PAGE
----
Solidarity in Conflict
A Democratic Theory
Rochelle DuFord



IT SEEMED THAT EVERY DAY in the summer of 2020, we were greeted by fresh images of police violence and public unruliness. While the season was called by some an “insurrection summer,” no one could have predicted at the time that an actual insurrection attempt would be made in January 2021. In each of these instances—the summer of protest and refusal of the US policing status quo, and the “Stop the Steal” rally that led to the Capitol breach on January 6, 2021—people practiced solidarity. They undertook coordinated efforts to work together to achieve political goals based on shared values or aims, through the agitation of conflict.

In Seattle there was a brief attempt at the development of an “autonomous zone” or occupied protest—alternately referred to as both the Capitol Hill Occupied Protest (CHOP) and the Capitol Hill Autonomous Zone (CHAZ). While there is a history of occupying protests being successful in winning community space for marginalized groups in Seattle, CHOP/CHAZ lasted only about three weeks, from June 8 to July 1, 2020. No sooner were the East Precinct’s police station occupied, free food tables set up, and medical, library, and mourning resources established than members began warning each other about the dangers of infighting on June 10 (Bush 2020).

CHOP/CHAZ maintained its police-free zone until it was disbanded by police on July 1, 2020, following a high-profile series of murders within the space. There was no grand end to the zone, or the collectives its members generated while occupying the area. The end of the autonomous zone was unrelated to the lurking threat of infighting. Yet, the possibility of infighting haunted the project nearly from its start. Infighting seems to be the focus not only of organizers trying to build solidarity, but also of observers of solidarity groups.

Infighting and other forms of self-contradiction are depicted as threatening to solidarity. They divide and conquer. They make solidarity groups look ridiculous and laughable to outsiders, who wonder why it is that solidarity organizations just can’t get it together to achieve their goals. Conversely, solidarity groups are also criticized for their conflictual relationships with the society in which they are situated. In each case, the groups manage internal and external conflicts simultaneously, and both forms of conflict are generally up for public critique. This is a book about those political conflicts; its analysis is situated from a position within spaces and organizations designed to build solidarity. This pairing is critical. Academic philosophy concerning solidarity typically avoids engagement with the issue of conflict within organizations. This omission has generated theories of solidarity that lack the necessary connection to its democratic functions and the conflicts it generates. The role conflict plays in building solidarity is decisive.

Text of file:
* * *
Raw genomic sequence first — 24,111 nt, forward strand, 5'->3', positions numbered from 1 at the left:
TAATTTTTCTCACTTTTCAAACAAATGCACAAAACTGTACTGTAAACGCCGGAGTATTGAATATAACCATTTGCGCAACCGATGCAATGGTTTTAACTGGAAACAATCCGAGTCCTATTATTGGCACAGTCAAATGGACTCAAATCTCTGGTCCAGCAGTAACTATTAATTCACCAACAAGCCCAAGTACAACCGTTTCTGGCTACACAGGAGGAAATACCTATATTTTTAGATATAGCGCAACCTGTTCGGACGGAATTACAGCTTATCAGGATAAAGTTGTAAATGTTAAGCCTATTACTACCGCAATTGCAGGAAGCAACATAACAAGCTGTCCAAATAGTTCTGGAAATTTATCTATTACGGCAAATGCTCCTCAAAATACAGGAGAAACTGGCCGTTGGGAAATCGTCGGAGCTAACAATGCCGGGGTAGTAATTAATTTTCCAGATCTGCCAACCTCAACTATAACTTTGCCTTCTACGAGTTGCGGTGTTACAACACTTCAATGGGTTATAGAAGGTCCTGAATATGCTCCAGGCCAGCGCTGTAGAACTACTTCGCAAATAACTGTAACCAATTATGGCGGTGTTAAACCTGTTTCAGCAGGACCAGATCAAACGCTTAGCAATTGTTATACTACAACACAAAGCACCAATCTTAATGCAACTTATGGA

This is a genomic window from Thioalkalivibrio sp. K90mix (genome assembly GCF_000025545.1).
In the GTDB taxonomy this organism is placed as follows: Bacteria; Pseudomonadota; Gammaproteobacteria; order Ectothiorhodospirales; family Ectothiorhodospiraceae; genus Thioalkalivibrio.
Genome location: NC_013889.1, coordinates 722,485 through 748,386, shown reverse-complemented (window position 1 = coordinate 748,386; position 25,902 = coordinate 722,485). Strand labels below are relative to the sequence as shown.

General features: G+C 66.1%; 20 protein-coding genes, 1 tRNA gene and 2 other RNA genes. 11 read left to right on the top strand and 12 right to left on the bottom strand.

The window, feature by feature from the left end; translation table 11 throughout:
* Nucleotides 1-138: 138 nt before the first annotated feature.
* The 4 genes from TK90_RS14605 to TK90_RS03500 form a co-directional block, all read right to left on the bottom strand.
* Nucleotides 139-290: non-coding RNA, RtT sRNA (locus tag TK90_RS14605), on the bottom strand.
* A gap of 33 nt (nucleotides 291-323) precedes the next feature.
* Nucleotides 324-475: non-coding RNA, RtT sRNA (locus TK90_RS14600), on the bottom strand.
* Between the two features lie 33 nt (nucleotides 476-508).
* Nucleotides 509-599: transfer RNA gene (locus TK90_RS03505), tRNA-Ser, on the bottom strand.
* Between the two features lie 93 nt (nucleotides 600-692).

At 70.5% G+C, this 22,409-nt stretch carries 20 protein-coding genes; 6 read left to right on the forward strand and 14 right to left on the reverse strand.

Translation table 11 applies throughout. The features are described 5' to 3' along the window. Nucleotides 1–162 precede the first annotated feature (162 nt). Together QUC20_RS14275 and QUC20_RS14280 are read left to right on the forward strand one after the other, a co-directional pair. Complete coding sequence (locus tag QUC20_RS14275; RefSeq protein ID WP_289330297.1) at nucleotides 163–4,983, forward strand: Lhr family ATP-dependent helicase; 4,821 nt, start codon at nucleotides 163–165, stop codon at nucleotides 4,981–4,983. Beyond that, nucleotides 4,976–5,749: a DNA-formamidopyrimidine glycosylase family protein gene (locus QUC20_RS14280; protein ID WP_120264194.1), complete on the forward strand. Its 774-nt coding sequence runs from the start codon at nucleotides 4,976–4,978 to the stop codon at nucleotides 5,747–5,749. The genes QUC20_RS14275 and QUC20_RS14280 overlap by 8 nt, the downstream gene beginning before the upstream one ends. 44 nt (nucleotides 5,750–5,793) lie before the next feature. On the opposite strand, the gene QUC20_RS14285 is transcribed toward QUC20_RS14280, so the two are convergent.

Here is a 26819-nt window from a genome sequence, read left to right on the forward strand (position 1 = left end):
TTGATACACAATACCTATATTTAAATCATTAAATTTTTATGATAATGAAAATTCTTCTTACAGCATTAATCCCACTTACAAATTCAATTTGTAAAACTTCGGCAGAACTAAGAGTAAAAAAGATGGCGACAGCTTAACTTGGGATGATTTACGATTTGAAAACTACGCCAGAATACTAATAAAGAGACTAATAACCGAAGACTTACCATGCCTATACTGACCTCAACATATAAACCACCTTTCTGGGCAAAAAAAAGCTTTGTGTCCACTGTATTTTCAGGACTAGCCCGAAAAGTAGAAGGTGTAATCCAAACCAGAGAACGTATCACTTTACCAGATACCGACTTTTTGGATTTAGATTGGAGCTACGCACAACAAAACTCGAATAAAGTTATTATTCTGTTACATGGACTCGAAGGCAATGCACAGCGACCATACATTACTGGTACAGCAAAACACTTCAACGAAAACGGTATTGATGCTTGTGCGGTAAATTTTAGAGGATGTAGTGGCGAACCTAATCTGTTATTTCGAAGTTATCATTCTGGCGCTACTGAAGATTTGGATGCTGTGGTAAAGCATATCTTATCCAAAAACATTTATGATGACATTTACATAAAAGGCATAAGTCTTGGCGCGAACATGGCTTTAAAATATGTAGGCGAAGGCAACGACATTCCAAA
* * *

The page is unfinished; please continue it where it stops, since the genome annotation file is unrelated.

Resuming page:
The sites and methods at work in building solidarity are generally positioned against outsiders in situations rife with conflict. Internal histories and memoirs tend to account for conflicts within the membership of a solidary group, and dwell on their clarificatory function. The character of these conflicts is not to be avoided. While many will mentally leap to the fact that solidarity organizations often take up arms against their oppressors, that’s not the sort of conflict that interests me here. This is a book not about violence or brutality, but about the kinds of democratic life that can be built when people struggle together. It is guided by a set of questions and considerations concerning collective organizing, the emergence and transformation of individuals through group formation, and the role of democracy in our everyday lives. I begin with two related questions: How did democracy become disentangled from our ordinary lives and become something that is done only at ballot boxes? And is this related to the way that contemporary democratic theory shed its historical association with social theory? I develop a theory of solidarity as a way of answering these questions and showing how solidarity itself is intended to address a growing gap between what is popular and what seems politically attainable.

I argue, somewhat counterintuitively, that solidarity functions in its most democratic way when it is open to conflict. Our world is rife with pundits and philosophers bemoaning the lack of ability to develop consensus. While there are many potential sources of conflict in modern society, a select few have been chosen by political philosophers for serious consideration. While one may find many texts concerning the role of religious belief in political justification, little serious attention has been given contemporarily to the role of disagreement and conflict in democratic life. Much more consideration has been given to how it ought to be eliminated.